After intense deliberations of the revised Data Protection Act during Parliament’s Autumn Session, the two chambers agreed on the final version of the law in the course of a Conciliation Committee discussion. Subsequently, the revised law was adopted by both chambers on Friday, 25 September 2020.

The parliamentary debate on the revision of the Data Protection Act (revFADP) was concluded during the Autumn Session. The National Council discussed the new law on 17 September 2020. The Council of States held its deliberations on 23 September 2020. On 24 September 2020 both chambers deliberated the Conciliation Committee’s proposal. The final vote took place on 25 September 2020.

What was the subject of the final parliamentary deliberations?

The two chambers entered the deliberations with two major points still open:

First, the National Council aimed at defining a 10-year period for which data concerning credit worthiness may be retained. Opposed to this, the Council of States proposed that data may only be used for such purposes for a maximum of 5 years. However, as the National Council’s position remained firm, the Council of States followed the National Council and a 10-year period was adopted during the ordinary deliberations.

Second, the differentiation between profiling and high-risk profiling was heavily debated and put the adoption of the law at risk. The concept of high-risk profiling introduced by the Council of States aims at maintaining the level of protection that is provided by the current data protection law. The concept of high-risk profiling was also supported by Federal Councilor Karin Keller-Sutter. The National Council opposed this differentiation because it does not exist in European Law (GDPR) and is thus considered a “Swiss Finish”. As the two chambers did not come to an agreement during their deliberations, a Conciliation Committee was convened as a last resort. Federal Councilor Karin Keller-Sutter urged the two chambers to come to an agreement and pointed out that failing of the law would be prejudicial to Swiss companies since for any cross-border data transfer from the EU they would have to prove they met the level of data protection set by European law on a case by case basis.

Ultimately, the two Councils adopted the law proposed by the Conciliation Committee on Friday, 25 September 2020. The final text maintains the concept of high-risk profiling and provides that if consent is required for high-risk profiling, it must be given explicitly. Interestingly, the non-conclusive list of data processing activities which result in a high risk for data subjects and thus require a data protection impact assessment does not explicitly list high-risk profiling (Art. 22 Para. 2 revFADP). However, as high-risk profiling poses high risks for the data subjects as per its definition, meaning that a data protection impact assessment should be conducted for this type of processing as well (cf. Art. 22 Para. 1 revFADP).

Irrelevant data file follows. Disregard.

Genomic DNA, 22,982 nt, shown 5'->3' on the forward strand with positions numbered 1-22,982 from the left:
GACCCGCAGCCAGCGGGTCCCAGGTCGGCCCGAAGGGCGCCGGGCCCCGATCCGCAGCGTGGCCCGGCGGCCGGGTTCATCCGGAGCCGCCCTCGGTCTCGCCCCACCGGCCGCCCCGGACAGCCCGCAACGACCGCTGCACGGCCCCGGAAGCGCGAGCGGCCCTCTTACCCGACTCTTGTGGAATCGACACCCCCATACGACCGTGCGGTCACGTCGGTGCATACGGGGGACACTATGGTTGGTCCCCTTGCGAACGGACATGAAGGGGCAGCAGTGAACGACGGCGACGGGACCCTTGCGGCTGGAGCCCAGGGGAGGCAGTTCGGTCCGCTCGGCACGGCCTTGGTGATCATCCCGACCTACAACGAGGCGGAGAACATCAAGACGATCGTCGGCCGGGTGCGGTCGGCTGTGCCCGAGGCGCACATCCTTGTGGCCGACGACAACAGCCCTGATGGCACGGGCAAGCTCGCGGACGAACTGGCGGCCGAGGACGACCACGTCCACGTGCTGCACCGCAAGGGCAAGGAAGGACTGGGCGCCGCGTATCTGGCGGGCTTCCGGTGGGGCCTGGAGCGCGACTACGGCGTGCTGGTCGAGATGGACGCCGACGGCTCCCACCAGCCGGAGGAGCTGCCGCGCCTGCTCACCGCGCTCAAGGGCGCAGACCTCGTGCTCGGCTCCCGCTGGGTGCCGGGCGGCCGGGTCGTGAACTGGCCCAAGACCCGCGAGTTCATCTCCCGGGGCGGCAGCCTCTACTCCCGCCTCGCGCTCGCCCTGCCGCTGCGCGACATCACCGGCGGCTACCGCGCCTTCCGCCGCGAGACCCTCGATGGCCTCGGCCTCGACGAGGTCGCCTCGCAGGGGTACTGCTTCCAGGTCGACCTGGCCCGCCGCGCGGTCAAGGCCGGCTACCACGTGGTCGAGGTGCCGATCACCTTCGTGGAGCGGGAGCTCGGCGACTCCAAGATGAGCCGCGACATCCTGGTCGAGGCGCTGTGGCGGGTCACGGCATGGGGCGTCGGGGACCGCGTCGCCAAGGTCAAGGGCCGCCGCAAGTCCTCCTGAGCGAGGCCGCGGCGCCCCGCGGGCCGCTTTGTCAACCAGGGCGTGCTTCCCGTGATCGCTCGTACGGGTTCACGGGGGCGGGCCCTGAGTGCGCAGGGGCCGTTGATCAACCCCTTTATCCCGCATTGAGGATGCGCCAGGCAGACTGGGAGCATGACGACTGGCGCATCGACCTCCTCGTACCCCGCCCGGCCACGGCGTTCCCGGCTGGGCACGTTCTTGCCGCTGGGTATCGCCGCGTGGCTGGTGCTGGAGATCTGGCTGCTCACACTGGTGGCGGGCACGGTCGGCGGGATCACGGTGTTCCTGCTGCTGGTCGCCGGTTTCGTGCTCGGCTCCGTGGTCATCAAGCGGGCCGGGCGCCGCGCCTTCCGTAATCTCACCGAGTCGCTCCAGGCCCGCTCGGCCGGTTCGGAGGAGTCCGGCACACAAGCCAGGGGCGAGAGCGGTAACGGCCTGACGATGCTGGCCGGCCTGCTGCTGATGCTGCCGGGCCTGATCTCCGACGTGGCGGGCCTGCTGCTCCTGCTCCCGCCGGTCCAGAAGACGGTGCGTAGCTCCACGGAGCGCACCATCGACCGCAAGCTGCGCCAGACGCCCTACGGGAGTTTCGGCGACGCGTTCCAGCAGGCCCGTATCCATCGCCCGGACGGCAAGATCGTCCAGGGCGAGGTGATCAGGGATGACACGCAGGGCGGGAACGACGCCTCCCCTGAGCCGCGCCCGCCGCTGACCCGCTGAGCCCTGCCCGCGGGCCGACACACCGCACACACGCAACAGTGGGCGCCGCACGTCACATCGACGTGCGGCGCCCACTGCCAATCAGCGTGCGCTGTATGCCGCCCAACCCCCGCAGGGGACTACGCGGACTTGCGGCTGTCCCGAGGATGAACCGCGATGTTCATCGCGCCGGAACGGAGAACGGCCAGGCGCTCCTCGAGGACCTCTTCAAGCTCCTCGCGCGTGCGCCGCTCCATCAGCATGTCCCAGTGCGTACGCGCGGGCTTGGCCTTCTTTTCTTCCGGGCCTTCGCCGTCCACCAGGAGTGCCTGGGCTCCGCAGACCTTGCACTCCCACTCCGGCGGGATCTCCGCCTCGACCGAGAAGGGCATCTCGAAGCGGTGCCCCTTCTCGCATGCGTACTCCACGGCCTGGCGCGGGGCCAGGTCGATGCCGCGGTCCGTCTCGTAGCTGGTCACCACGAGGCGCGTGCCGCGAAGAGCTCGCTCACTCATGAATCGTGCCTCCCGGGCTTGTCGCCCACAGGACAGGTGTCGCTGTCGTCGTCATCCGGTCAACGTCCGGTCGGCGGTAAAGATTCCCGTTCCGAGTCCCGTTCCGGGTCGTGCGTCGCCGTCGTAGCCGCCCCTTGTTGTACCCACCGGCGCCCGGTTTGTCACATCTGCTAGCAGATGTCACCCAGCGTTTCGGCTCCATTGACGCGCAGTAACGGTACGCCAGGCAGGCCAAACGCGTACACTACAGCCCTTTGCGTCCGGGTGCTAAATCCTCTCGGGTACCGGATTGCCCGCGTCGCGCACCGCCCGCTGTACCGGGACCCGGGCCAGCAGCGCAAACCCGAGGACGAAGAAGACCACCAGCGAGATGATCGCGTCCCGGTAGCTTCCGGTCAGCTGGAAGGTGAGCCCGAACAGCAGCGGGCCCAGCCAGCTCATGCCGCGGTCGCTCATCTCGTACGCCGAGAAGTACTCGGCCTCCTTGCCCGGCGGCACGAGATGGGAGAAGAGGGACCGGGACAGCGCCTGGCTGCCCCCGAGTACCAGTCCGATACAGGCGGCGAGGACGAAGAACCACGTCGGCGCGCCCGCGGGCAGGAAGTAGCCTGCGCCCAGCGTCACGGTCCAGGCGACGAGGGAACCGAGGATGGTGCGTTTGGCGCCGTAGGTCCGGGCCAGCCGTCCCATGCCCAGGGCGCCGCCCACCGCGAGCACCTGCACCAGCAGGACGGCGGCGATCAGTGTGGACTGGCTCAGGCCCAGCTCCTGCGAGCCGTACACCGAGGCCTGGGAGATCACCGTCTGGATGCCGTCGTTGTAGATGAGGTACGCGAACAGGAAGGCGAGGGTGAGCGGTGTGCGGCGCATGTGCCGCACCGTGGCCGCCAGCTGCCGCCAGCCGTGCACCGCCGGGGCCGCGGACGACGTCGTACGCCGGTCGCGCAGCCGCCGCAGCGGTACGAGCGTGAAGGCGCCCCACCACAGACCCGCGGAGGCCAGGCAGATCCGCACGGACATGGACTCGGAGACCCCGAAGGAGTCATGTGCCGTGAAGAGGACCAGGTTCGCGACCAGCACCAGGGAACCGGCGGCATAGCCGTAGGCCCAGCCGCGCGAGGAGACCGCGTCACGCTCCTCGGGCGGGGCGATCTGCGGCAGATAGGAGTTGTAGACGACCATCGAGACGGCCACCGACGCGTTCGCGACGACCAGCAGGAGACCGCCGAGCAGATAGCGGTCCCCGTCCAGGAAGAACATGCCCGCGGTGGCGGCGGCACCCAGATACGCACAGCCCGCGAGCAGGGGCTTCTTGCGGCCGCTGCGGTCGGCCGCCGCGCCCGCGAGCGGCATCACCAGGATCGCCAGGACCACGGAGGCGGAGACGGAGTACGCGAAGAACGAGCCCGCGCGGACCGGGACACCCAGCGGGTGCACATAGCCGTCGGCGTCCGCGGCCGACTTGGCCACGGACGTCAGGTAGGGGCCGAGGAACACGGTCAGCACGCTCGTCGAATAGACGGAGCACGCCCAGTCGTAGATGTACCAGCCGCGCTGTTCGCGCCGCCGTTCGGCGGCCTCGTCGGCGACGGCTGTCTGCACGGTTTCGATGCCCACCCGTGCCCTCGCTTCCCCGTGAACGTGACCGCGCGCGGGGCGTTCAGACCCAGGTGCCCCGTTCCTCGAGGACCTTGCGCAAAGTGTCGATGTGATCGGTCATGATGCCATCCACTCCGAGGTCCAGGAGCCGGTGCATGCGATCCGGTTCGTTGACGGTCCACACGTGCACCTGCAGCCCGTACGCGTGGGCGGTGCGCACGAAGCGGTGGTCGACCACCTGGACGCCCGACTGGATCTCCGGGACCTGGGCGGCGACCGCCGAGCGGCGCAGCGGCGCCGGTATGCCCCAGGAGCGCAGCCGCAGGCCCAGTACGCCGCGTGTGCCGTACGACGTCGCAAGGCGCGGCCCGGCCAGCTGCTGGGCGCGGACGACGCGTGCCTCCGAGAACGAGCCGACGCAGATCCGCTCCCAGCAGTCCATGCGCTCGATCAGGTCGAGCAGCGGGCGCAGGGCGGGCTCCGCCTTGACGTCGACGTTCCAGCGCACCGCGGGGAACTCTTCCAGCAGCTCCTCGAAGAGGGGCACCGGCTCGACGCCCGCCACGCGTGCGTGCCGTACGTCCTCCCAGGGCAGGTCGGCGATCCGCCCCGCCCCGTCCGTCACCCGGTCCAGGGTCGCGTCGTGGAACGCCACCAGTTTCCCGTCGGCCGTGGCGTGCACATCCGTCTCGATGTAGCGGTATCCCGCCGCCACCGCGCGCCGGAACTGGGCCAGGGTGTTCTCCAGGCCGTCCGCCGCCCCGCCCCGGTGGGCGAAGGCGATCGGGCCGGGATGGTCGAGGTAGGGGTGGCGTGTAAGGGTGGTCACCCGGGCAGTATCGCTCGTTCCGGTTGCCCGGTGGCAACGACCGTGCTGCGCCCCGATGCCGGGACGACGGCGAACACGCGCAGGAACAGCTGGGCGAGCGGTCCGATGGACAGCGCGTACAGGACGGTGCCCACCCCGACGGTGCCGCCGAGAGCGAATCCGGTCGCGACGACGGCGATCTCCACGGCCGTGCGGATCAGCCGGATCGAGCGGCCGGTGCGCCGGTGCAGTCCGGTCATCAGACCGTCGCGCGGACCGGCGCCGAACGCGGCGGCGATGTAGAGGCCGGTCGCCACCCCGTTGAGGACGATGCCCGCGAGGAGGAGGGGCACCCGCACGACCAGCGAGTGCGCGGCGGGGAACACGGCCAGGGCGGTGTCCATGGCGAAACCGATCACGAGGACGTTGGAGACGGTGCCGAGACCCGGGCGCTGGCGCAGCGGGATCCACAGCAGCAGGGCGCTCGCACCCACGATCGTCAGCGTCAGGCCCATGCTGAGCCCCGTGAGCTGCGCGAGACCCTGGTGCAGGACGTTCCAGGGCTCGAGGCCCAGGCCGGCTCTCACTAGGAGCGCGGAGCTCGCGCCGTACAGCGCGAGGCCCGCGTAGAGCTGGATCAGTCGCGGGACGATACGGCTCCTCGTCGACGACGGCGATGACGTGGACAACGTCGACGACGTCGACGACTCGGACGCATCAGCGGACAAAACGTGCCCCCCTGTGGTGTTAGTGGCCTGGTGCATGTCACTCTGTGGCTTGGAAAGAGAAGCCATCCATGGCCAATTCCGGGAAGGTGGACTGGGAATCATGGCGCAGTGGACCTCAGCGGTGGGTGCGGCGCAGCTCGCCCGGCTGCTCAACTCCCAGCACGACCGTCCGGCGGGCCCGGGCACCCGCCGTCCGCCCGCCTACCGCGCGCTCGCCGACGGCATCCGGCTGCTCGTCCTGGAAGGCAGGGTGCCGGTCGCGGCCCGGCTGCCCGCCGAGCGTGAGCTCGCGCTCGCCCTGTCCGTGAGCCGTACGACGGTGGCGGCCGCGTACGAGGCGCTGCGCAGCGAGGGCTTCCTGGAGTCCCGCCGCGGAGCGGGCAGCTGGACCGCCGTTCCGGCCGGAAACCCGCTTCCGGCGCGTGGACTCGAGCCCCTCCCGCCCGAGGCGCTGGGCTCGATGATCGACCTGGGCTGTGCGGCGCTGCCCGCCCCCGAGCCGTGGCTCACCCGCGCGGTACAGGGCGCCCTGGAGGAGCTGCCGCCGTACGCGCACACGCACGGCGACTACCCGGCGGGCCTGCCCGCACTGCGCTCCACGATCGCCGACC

As a minor and third point of discussion, the National Council followed the Council of State’s proposal according to which all genetic data is considered sensitive personal data.

When will the law enter into force and how should organizations prepare themselves?

With the law having passed on 25 September 2020, the referendum period will end in January 2021. As prior to the FADP entering into force, the Federal Council needs to prepare and enact the corresponding ordinance, the revised law will presumably not become effective before 1 January 2022.

Organizations ought to consider that the final version of the law does not contain any noteworthy transition periods. Consequently, the remaining time to implement the extensive new requirements for processing personal data is short. As a first step, we recommend implementing the record of processing activities as one of the first key requirements (Art. 11 revFADP). Having a clear overview of what personal data is processed for which purposes is the cornerstone for implementing the remaining requirements such as information notices, data minimization and data deletion processes, collection and management of consent, privacy by design and privacy by default, data protection impact assessments as well as other new processes for communicating with data subjects and the Federal Data Protection and Information Commissioner, etc.

We will keep you informed about any further developments regarding the revised Data Protection Ordinance and the date of entry into force of the new law. We remain at your disposal for any non-committal discussions on how the revFADP impacts your organization.